This crowd was into game watching and cheering a bit more than LAVO patrons. I spotted many Patriots and Seahawks’ jerseys in the crowd. Loud cheers could be heard down the Forum Shops cavernous walkway where shoppers tried to get a sneak peek into Carmine’s to see what just happened on the screens. The vibe in this party was very “homey”. If I had a giant kitchen at my home with hundreds of tables and 17 big screen TVs, this would have been a typical football watching party I would have thrown. Waiters kept replenishing the dozens of chafing dishes throughout the afternoon with more delicious food. By halftime no one seemed to be focusing on Katy Perry’s show on TV but rather piling more on their large plates.
I am hoping Carmine’s throws a similar March Madness viewing party this March when I make my annual visit with my college buddies.
My final stop was at a large ballroom bash inside The Cosmopolitan. Many of the larger hotels and casinos throw watch parties in ballrooms and theaters as they can sometimes fit thousands of people in the seats. This $300 ticket was not for the faint of heart or stomach.
Let’s start with the Dallas Cowboys Cheerleaders welcoming patrons into the venue. That was almost worth the price of admission. The seats in two-level stadium seating venue were packed and the floor of the cavernous Castellana ballroom was filled with round tables, comfy couches, blackjack tables, four bars and rows of freshly made food being cooked and served by chefs.
But for all of the food and fun this, after all, was a football watching party. Instead of having flat screen TVs, we got to focus on movie theater-size projection screens in front with a six-side projection screen hanging from the ceiling. Sound was piped in so that we didn’t miss a word of Al Michael’s play calling on NBC nor any of the expensive commercials.
Let’s get back to the food. Going with the big game football theme we had our choice of New England Clam Chowder or Seattle Creamy Stew (they did have Buffalo wings in case the Bills made it to the big game). Snack stations throughout the venue served high-end fare from chicken kabobs to steak sliders, while other kiosks simulated in-stadium experiences like hot dogs, popcorn, and peanuts. After an afternoon of party-hopping all I really wanted was a little dessert. By “a little” I mean I started with a Haagen-Dazs bar followed by a brownie, chocolate chunk cookie, two homemade Rice Krispies treats, and an apple tart.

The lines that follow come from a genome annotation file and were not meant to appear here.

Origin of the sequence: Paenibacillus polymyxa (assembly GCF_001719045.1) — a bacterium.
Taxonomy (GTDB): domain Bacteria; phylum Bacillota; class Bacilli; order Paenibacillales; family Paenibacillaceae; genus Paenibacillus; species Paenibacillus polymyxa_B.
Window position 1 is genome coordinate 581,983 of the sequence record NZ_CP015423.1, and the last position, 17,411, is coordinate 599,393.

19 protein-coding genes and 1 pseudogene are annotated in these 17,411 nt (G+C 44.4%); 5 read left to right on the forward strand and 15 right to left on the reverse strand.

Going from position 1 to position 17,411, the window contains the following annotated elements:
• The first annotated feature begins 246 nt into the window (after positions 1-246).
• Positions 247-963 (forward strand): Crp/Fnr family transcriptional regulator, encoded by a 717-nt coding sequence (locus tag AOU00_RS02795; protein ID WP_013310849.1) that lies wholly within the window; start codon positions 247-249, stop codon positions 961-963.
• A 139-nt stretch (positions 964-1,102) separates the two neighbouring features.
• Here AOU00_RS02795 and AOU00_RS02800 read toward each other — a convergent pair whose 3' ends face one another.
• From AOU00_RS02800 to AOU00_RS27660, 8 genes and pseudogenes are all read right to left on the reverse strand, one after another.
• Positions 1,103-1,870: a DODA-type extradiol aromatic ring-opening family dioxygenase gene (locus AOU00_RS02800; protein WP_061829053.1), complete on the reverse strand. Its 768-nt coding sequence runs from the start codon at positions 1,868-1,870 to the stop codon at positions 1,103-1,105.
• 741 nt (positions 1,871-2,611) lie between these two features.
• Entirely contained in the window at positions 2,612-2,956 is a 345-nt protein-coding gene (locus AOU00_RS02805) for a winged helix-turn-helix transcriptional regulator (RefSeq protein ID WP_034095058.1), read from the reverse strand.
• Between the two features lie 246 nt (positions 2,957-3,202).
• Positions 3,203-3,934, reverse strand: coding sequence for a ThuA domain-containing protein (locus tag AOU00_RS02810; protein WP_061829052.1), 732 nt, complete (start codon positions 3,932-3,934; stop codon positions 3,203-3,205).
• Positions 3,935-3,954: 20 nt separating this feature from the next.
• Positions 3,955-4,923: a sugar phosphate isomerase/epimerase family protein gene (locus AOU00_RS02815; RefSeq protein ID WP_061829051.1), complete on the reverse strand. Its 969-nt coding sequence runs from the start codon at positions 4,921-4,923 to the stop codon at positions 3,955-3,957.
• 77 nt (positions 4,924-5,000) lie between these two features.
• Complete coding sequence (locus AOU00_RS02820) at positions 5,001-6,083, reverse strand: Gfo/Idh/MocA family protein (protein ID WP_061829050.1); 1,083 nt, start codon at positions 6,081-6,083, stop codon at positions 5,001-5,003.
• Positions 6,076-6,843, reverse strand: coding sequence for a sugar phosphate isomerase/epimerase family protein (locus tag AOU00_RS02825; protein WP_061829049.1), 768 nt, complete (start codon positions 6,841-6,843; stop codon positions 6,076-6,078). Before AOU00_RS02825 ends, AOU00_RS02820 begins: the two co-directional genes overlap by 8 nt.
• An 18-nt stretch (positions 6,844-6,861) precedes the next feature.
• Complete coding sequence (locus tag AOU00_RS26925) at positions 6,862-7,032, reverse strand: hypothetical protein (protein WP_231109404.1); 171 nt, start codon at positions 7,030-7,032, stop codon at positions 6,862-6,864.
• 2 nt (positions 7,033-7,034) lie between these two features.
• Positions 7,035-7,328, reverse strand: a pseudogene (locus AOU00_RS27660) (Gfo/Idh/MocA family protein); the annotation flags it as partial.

The game came down to a final defensive play that made Seahawks’ bettors wish they hadn’t eaten so much. My final play came about 20 minutes after the game-ending whistle when I left the Cosmopolitan ballroom and headed up to my room to take a nap.
Compared to last year when I sat in freezing MetLife Stadium in the Jersey suburbs watching a blowout big game, my experience this year in the beautiful Las Vegas climate made for a more fun time. Sure I didn’t get to see the fireworks and flyovers in person. But the wagering, strolling, non-stop eating and drinking in this city is the way to go if you don’t have the cash and the patience to visit the actual game (the security to get into the stadium last year took roughly the same time as my flight from Houston to Las Vegas).
So here’s to next year’s big game. I have just under one year to get in shape for more walking, drinking and eating to prepare to watch the 50th version of this football championship. The weather and setting should be nice in Santa Clara, California, but Las Vegas will be my site for experiencing the most fun that day.
And if the Seahawks make it for the third year in a row someone PLEASE tell Pete Carroll to hand off the ball the Marshawn Lynch. And take the over.